… and I’m not sorry!

I am not sorryDo you have a word that you overuse, perhaps without even thinking? By any chance is that word “sorry”? If yes, then you are in great company.

I don’t know how or when it began, but for several years now I have been saying I’m sorry for things I didn’t even do! Case in point: someone lost their keys and my response is, “I’m sorry,” but then they come back with, “Why are you sorry? You didn’t lose my keys.” This is true, but I feel bad that they lost their keys. Thus my expression of sorrow.

My husband has been catching every sorry I have been dropping lately. He will say something like, “I didn’t get as much done at work today,” my response, “I’m sorry babe.” He quickly reminds me I have nothing to be sorry about – it’s not my fault that his day wasn’t as productive. True. So how do I express sympathy without saying sorry? I have been searching for replacement words for my sorry addiction. Haven’t found one yet, but I have added a phrase. Now when I say “I’m sorry” seconds later I follow up with, “… and I’m not sorry.” Thankfully we both laugh, but in the laughter is a deeper desire to dump my unnecessary sorrys.

Do you tell people you are sorry for things that you don’t need to be sorry for (please tell me I am not alone in this)? How do you express sympathy? Or empathy? This is all so puzzling to me that I decided to see what Ms. Merriam Webster had to say about the word sorry:

  • feeling sorrow or regret
  • used to express polite regret
  • used to introduce disappointing or bad news in a polite way

Hmmm… I do feel sorrow when I express “sorry” but maybe it is too heavy of an expression for every day life. I wonder if the phrase, “That’s a bummer,” would be a good replacement. And then there would be no need for the add-on, “… and I’m not sorry.”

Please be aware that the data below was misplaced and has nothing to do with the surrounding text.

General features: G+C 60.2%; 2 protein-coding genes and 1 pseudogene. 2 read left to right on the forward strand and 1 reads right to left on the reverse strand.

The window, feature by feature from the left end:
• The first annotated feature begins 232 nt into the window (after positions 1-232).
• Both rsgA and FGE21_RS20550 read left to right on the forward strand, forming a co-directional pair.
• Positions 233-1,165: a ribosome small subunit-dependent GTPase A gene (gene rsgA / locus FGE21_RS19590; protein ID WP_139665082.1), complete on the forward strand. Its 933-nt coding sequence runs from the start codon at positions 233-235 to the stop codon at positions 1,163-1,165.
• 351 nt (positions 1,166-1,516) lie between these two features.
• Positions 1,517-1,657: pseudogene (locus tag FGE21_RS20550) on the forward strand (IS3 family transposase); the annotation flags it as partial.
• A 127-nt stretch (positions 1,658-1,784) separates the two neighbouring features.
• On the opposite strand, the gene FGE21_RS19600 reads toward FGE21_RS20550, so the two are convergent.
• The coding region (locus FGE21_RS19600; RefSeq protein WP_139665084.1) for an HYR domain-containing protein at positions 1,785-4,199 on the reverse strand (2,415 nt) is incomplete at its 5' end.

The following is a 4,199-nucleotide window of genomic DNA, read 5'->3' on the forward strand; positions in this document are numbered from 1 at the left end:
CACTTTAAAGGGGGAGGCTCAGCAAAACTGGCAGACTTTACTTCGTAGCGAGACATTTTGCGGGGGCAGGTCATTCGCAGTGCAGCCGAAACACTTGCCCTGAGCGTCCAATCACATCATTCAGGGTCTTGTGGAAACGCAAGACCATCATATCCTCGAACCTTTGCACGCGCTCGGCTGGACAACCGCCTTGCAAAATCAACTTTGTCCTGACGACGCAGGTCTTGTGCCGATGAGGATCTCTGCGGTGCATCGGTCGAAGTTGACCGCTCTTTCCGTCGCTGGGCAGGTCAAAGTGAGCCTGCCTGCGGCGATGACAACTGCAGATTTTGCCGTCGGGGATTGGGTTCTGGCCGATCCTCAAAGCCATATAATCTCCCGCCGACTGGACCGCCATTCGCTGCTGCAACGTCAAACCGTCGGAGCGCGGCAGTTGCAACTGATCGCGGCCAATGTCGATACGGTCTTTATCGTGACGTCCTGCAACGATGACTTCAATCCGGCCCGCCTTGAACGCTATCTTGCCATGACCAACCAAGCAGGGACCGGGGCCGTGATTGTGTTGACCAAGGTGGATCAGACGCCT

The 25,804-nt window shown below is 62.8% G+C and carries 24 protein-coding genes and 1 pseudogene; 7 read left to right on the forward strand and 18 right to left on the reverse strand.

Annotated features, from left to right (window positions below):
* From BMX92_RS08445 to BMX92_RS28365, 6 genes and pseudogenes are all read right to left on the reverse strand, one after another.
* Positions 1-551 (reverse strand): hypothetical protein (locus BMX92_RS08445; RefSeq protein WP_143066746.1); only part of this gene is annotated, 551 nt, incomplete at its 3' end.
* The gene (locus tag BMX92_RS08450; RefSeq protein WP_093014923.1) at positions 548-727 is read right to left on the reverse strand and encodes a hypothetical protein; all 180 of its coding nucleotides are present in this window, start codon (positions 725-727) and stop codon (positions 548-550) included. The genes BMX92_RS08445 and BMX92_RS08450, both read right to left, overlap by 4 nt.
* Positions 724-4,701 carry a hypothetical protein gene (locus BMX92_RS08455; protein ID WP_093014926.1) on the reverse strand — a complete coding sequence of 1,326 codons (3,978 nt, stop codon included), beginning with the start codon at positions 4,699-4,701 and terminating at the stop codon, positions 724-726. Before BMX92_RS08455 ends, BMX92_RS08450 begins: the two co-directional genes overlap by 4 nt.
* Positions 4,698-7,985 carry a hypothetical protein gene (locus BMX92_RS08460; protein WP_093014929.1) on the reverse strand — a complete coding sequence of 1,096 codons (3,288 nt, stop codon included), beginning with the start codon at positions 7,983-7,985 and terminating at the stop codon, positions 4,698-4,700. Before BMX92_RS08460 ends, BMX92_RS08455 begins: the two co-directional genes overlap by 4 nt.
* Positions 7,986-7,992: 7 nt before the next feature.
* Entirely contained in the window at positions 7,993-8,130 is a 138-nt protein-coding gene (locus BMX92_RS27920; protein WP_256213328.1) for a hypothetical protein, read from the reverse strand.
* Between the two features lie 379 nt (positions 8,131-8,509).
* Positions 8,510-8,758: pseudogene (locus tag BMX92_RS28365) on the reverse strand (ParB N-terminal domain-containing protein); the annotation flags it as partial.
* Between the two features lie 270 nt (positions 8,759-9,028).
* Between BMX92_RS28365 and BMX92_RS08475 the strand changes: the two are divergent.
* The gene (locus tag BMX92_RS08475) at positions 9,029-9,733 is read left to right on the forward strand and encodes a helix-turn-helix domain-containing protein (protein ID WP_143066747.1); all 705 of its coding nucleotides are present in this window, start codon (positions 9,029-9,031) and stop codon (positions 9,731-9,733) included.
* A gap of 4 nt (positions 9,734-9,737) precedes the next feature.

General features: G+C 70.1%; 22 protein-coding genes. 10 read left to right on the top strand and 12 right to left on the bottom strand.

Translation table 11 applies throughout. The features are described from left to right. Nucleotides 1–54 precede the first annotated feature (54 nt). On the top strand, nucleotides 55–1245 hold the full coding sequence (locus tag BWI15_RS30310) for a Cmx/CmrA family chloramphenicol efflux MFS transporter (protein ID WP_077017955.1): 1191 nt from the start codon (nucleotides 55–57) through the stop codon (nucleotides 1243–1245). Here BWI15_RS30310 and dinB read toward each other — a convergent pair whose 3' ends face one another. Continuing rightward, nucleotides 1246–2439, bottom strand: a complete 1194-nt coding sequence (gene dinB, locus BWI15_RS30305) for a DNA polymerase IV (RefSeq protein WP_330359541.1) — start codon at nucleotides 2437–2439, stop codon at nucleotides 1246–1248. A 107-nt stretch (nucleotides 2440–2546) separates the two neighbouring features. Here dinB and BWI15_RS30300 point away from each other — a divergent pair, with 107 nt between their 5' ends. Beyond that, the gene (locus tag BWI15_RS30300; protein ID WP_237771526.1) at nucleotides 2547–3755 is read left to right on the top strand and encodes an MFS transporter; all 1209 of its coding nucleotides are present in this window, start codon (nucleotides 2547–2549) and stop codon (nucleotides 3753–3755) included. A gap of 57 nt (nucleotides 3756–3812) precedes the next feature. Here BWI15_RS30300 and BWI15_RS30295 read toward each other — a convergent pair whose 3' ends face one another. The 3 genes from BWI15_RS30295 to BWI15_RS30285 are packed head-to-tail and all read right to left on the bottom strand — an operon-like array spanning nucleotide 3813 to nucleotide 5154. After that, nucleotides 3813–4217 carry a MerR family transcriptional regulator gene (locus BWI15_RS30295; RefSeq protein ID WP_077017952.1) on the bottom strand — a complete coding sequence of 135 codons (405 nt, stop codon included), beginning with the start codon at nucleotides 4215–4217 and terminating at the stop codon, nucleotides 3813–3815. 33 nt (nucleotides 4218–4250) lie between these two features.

Okay then, time to test drive, “That’s a bummer.” I’ll let you know how it goes. And if it fails… just know that I’m not sorry (I crack myself up!).

CLARIFICATION: There are occasions when expressing “I’m sorry” is completely appropriate, such as when someone passes away and you want to share your condolences. But that is something serious, heartfelt and deep… it’s not lost keys. Just sayin’.

#ImSorry
#AndImNotSorry
#ThatsABummer

8 thoughts on “… and I’m not sorry!

  1. Good points. Interestingly, to me, I’ve been working on that. I use “bummer” quite a bit. But when I’m speaking with someone who has recently lost a loved one, I don’t want to bring them down any more than they already are. I will say, “My prayers are with you and your family. Know you have many that are supporting you, and more so, the Lord.” Or something to this effect. With your analogy, there are many that do this, me being one. I have corrected myself a lot before I say it but sometimes it still slips out.

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    • I like your response to someone that has lost a loved one. Very positive and uplifting. I think we will forever be correcting ourselves at some level… and that is okay. “I’m not where I need to be, but thank God I’m not where I used to be.” — Joyce Meyer from her book Me and My Big Mouth!

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  2. I love your post. I used to say “I’m sorry” all the time too. My hubby also helped me kick the habit! Now I might say, “Oh man”, “Too bad”, “Bummer”, or something else to let them know “I hear you.” I’ve found that asking a question opens up more conversation, like… “So tell me about your day”, or “Talk to me about that”, or whatever might fit the concern. AND…one can still find me falling off the wagon and saying sorry for something I had nothing to do with! LOL

    Liked by 1 person

  3. OMG Becky. This happened to me just last week. My friend described her predicament and I said “l’m sorry “. She, knowing I had nothing to do with her situation, simply responded, “thank you for your support “. Sometimes I find myself saying, “l’m sorry to hear that”. I think it only matters that others know you care.

    Liked by 1 person

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